The worldwide success of Cult of the Lamb has led to Australian video game development talent Games

There is an entire marketing industry trying to convince the world to buy Aussie sheep. But our latest international success story is a bit more digital – not to mention Aldrich – than flesh.

Cult of the Lamb, a video game about indoctrinating cute animals into their dark cult and then sacrificing them to a greater power, topped the sales charts upon release (Temporarily reversing the latest Spider-Man game on PC) and sold more than a million units in a week, According to its publisher.

“It’s been so crazy!” says Julian Wilton, the game’s Melbourne- and UK-based developer, one of the three core members of Giant Monster. Wilton first met fellow founders Jay Armstrong and James Pearman a decade ago at a forum dedicated to Internet-based Flash games.

“We’ve been blown away since we started this project,” he says. “We’ll be like … what’s going on? Is that number real?”

Game developer Julian Wilton at ACMI in Melbourne. “I hope we can keep the indie spirit strong.” Photo: Diego Fedele/AAP

Although less popular for big developers like Sony, Rockstar or Ubisoft, Australia is home to some of the world’s most successful indie game studios, with international hits from smaller teams in the last few years. In Melbourne, in particular, the game-developer scene is thriving, thanks to a combination of state government funding, tax incentives and a generally more creator-friendly environment. According to a 2021 survey by the Independent Games and Entertainment Association, over 44% of studios are based in Victoria, along with over 57% of the workforce.

“There is such a creative energy, there are so many beautiful studios,” says Wilton. “I think that community of developers who are on the same level as you is a big motivation; you can talk shop, compare contacts, they can help you, you can help them. It’s very much a community.”

Like many Australian game developers, Massive Monster credits their state’s investment in the industry for helping them achieve international success, with the team receiving $40k in funding from VicScreen and Creative Victoria to get the demo to the point where they could pitch it to their publisher. , Devolver Digital.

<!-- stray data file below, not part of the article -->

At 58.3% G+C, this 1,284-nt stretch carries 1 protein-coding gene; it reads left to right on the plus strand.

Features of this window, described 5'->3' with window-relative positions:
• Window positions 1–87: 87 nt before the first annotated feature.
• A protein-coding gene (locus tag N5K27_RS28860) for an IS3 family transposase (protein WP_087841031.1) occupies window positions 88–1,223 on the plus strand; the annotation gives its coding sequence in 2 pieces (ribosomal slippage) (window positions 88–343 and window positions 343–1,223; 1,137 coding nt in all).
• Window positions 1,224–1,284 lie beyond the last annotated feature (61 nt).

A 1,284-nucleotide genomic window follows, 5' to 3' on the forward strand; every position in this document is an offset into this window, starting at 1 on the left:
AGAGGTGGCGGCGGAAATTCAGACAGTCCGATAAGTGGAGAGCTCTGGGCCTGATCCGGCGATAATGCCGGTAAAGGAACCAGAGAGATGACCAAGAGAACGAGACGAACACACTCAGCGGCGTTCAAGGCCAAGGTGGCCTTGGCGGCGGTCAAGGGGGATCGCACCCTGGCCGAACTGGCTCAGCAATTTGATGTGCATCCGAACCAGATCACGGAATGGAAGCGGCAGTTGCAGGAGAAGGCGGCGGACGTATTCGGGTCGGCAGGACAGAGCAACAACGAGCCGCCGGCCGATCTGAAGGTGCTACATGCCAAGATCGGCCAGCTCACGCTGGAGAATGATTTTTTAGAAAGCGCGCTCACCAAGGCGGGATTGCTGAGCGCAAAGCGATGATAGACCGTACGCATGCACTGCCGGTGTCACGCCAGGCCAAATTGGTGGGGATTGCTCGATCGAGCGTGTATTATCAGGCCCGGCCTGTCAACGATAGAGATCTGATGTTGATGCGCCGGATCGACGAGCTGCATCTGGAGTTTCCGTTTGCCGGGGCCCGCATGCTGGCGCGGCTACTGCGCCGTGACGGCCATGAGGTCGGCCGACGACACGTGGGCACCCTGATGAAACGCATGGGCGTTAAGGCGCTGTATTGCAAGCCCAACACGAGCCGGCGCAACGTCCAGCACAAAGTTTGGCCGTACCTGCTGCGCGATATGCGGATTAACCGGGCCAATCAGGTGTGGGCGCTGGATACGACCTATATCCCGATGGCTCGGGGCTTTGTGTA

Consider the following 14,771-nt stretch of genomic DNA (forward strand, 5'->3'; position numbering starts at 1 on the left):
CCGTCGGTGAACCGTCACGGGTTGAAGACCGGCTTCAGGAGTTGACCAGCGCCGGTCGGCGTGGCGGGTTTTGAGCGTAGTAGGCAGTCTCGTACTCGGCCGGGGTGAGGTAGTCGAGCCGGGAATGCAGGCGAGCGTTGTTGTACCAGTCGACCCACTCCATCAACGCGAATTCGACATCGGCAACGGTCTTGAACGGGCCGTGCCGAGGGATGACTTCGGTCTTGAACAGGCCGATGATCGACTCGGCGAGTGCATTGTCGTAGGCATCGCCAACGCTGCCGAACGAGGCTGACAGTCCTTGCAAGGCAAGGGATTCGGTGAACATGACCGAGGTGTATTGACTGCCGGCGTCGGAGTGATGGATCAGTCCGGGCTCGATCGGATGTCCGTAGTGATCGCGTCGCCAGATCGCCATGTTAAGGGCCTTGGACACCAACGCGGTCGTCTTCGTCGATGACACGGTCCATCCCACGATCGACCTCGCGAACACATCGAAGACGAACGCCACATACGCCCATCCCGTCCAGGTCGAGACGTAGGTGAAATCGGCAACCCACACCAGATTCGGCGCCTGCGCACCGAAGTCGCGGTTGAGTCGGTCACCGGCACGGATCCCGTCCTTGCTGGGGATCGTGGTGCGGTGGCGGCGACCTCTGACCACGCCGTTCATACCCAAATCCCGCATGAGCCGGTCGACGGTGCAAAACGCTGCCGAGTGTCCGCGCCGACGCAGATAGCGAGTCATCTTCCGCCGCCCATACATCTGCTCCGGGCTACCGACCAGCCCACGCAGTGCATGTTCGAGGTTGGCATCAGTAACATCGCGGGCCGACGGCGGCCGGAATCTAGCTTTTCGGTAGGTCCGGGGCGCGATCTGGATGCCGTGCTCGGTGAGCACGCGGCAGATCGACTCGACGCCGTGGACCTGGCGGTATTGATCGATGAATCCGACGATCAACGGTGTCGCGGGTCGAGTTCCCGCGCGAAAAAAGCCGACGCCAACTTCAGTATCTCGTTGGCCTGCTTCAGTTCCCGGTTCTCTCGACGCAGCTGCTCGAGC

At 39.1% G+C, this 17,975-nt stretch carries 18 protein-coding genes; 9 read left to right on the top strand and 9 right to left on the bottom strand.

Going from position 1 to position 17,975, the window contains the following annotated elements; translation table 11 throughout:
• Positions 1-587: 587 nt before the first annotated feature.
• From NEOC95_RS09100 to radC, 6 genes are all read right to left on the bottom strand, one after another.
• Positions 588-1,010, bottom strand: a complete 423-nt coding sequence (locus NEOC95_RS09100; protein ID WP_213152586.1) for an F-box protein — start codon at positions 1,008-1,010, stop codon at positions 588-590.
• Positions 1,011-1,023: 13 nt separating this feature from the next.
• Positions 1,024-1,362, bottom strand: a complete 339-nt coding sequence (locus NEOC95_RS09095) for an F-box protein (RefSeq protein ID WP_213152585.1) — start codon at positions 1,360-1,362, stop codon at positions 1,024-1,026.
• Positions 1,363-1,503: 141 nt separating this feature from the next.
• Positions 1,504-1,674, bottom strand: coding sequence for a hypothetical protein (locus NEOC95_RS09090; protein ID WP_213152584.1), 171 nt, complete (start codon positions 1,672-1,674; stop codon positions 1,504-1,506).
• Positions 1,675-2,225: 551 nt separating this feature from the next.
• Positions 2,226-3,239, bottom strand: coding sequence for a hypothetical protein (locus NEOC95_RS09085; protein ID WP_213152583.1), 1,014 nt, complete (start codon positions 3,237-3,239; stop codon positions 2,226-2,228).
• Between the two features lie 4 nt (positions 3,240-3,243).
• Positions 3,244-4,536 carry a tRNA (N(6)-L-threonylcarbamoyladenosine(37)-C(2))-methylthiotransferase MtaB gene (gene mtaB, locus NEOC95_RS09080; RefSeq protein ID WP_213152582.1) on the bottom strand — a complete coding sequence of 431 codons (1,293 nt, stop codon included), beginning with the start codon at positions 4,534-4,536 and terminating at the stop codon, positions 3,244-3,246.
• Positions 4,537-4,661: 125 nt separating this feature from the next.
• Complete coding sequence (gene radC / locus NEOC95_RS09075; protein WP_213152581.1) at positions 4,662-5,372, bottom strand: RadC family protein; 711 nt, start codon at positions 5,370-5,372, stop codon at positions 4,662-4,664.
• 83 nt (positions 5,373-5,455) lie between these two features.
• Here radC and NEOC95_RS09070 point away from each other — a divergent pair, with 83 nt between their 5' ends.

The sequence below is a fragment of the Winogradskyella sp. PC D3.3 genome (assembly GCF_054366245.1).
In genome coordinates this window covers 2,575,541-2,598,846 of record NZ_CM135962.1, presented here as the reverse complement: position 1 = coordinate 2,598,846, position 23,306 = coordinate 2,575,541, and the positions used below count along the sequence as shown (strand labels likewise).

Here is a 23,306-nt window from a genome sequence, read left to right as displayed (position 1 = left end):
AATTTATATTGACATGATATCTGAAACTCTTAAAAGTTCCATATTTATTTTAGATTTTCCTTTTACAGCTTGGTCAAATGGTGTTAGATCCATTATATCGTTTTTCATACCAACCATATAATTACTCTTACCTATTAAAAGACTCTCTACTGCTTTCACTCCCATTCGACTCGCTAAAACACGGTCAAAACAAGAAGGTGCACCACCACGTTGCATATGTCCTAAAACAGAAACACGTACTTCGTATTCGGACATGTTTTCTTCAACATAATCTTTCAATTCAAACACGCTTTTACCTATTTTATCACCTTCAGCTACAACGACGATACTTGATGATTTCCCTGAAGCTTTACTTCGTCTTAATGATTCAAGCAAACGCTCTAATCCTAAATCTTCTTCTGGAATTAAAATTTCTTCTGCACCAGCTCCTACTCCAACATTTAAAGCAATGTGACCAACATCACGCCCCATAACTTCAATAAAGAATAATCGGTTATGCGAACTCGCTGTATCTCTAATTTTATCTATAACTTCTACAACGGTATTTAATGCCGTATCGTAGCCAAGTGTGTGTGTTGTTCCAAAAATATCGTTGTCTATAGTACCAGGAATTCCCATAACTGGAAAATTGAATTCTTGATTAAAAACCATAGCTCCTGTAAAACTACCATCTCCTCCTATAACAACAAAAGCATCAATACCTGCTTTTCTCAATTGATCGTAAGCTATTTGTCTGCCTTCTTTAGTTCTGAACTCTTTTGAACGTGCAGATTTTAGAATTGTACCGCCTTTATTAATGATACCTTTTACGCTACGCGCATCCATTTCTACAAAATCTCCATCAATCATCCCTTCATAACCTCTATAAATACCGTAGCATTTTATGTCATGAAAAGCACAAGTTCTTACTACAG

“Australia is a really small segment of the market,” says Wilton, “so it’s really useful for Australian developers to have a publisher”.

“Given the relative population size, I think targeting the international market is inevitable,” says Tim Dawson, one of the Brisbane-based developers behind last year’s hit Unpacking.

A room from Unpacking, a video game by Brisbane-based developer Witch Beam.
A room from Unpacking, a video game by Brisbane-based developer Witch Beam. Photo: Patrick Lum/The Guardian

“One of the great things about digital releases is that we can sell our games all over the world, so it would be remiss not to take advantage of that.”

It’s hard to pin down why Australian sports are getting bigger internationally, Wilton says, although he attributes it to “weird ideas” born from some of the smaller team sizes.

“I hope we can keep the indie spirit strong,” he says, “because that’s where it is [Australia] Thrives … I think that’s where we can compete.

“By having these small teams, you really have to come up with these ideas that are very important, that resonate with people. Where you have a really big team, the ideas can be diluted or standardized.